Or, get curious about the breath, which has the added benefit of helping you calm down. Slowly breathe in through your nose, right into wherever you feel anxiety in your body (don’t worry about being anatomically correct here, just go with it). Hold it there for a few seconds, and then, when you exhale, imagine some of that feeling flowing out with your breath. Give your brain something more rewarding and more pleasant to do than plan, worry, or speculate about the future.
Mindfulness is at the center of all three steps. It helps you notice when anxiety-driven behavior may be present, it helps you feel the effects of that behavior more clearly, and it provides you with a better option. Please, don’t try to think, judge, or persuade yourself out of anxiety. Over time, if you lean into the science and trust your own experience, you can train your mind away from anxiety, one moment at a time.
My Journey as a Sensitivity Researcher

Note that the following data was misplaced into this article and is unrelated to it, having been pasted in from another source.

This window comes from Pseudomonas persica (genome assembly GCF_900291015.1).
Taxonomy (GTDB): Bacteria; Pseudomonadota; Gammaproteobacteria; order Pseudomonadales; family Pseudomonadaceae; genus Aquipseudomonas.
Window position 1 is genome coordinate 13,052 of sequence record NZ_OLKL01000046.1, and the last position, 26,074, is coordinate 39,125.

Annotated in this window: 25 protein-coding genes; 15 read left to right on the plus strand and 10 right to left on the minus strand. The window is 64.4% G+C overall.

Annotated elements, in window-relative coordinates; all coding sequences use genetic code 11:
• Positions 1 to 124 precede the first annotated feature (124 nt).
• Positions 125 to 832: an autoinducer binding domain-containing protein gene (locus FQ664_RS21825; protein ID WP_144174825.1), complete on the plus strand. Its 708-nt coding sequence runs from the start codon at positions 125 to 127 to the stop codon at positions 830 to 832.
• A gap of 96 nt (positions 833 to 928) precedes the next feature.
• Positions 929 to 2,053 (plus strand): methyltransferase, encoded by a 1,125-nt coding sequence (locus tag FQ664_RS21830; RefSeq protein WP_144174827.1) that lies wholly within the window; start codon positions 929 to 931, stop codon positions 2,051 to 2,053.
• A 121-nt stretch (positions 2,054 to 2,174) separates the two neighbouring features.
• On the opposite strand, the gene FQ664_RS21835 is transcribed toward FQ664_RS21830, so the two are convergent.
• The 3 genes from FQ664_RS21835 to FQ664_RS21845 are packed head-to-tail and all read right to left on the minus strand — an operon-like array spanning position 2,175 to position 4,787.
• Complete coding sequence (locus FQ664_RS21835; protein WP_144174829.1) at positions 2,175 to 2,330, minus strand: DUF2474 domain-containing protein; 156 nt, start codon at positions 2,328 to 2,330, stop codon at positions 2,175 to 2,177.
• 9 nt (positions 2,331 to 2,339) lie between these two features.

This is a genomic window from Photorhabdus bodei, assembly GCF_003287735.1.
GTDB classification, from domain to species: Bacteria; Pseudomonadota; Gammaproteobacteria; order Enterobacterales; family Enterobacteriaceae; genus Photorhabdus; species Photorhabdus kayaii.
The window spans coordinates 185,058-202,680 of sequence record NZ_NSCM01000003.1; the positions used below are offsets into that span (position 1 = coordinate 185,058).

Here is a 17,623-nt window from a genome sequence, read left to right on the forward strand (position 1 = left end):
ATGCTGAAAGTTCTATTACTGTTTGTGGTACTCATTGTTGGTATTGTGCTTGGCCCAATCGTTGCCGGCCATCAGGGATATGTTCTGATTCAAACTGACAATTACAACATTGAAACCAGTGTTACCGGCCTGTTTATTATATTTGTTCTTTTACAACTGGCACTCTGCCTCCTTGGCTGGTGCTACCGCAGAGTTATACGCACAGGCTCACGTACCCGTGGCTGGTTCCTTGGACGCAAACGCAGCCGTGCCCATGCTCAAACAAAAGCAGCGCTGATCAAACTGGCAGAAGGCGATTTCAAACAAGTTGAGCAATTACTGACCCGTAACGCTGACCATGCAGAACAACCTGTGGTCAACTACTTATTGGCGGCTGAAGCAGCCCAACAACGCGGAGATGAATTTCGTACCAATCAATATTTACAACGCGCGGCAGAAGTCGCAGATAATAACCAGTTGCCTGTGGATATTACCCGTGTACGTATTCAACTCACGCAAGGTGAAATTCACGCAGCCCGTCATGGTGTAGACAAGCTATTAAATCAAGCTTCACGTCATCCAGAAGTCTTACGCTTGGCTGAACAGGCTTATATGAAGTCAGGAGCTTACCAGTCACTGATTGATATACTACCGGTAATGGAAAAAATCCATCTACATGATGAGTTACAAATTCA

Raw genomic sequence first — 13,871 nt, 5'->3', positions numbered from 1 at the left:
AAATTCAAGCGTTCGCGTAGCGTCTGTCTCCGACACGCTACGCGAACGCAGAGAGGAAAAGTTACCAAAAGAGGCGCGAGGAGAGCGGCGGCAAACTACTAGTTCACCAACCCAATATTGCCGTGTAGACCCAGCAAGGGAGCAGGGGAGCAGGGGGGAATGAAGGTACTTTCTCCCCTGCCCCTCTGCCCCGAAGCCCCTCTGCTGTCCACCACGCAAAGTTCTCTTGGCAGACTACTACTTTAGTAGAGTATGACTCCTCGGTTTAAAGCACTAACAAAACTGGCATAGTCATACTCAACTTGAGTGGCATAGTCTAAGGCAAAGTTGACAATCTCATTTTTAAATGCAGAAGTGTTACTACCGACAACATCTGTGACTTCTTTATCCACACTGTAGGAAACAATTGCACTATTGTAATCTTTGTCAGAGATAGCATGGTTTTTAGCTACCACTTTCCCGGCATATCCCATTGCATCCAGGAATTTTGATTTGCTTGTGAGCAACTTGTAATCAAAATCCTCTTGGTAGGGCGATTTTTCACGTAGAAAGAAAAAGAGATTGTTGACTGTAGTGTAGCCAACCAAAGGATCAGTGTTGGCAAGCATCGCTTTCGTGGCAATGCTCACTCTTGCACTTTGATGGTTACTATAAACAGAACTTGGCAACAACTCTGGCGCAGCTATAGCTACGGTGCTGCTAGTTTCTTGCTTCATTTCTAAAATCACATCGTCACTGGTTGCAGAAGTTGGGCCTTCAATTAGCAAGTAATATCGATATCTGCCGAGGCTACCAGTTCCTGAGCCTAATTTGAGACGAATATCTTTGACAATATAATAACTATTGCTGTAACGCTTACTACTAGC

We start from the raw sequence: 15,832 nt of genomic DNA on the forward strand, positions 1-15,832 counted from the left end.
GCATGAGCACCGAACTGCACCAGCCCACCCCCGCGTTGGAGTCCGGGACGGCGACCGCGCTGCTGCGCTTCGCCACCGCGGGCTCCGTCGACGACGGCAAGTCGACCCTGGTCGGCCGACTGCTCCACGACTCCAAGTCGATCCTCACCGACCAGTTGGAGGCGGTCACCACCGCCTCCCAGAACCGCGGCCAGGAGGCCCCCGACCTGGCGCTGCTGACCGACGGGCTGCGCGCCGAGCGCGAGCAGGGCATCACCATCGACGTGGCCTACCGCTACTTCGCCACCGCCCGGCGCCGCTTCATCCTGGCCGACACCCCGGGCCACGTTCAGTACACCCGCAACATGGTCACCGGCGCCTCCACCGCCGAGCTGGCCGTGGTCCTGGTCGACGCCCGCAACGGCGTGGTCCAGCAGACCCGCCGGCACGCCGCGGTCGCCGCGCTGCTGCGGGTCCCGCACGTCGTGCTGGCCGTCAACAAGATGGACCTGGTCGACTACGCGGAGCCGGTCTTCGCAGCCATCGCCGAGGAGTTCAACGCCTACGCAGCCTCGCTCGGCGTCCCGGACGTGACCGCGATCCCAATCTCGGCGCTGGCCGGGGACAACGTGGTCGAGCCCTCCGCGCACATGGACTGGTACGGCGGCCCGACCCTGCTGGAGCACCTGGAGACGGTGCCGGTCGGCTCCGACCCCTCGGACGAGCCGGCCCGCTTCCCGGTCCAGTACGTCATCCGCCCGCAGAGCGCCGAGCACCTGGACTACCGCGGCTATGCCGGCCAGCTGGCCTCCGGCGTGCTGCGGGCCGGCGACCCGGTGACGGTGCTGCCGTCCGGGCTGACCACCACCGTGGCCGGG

By Prof. Michael Pluess
Let me start by admitting that I never planned to pursue an academic career in the first place. As a result, I don’t have a typical university professor background. Whilst growing up in Switzerland, music was my main passion. I played various instruments and dreamt of touring the world as a bass guitarist. And in order to fund my music studies after completing high school, I ended up training and working on the side as a lab technician in analytical chemistry. But after having toured for a few years as a professional musician, I realized that what brought me even more alive were deep conversations with others about things that really mattered—one of the hints I saw later of my own sensitivity. Consequently, this insight led me to study psychology with the aspiration of becoming a psychotherapist.
The Path to Differential Susceptibility
Fast forward a few years and with an BSc and MSc under my belt from the University of Basel (Switzerland), I moved to London (United Kingdom), to work towards a PhD under the guidance of Prof Jay Belsky, a renowned developmental psychologist. In our first meeting, Jay introduced me to his intriguing idea of differential susceptibility. This theory suggests that children differ in how strongly their development is shaped by their environment, with more “susceptible” children being more influenced by both negative and positive environmental exposures. Although a fairly simple idea, this made a lot more intuitive sense to me than the traditional perspective taught in my psychology courses which focused exclusively on the negative impact of early adversity.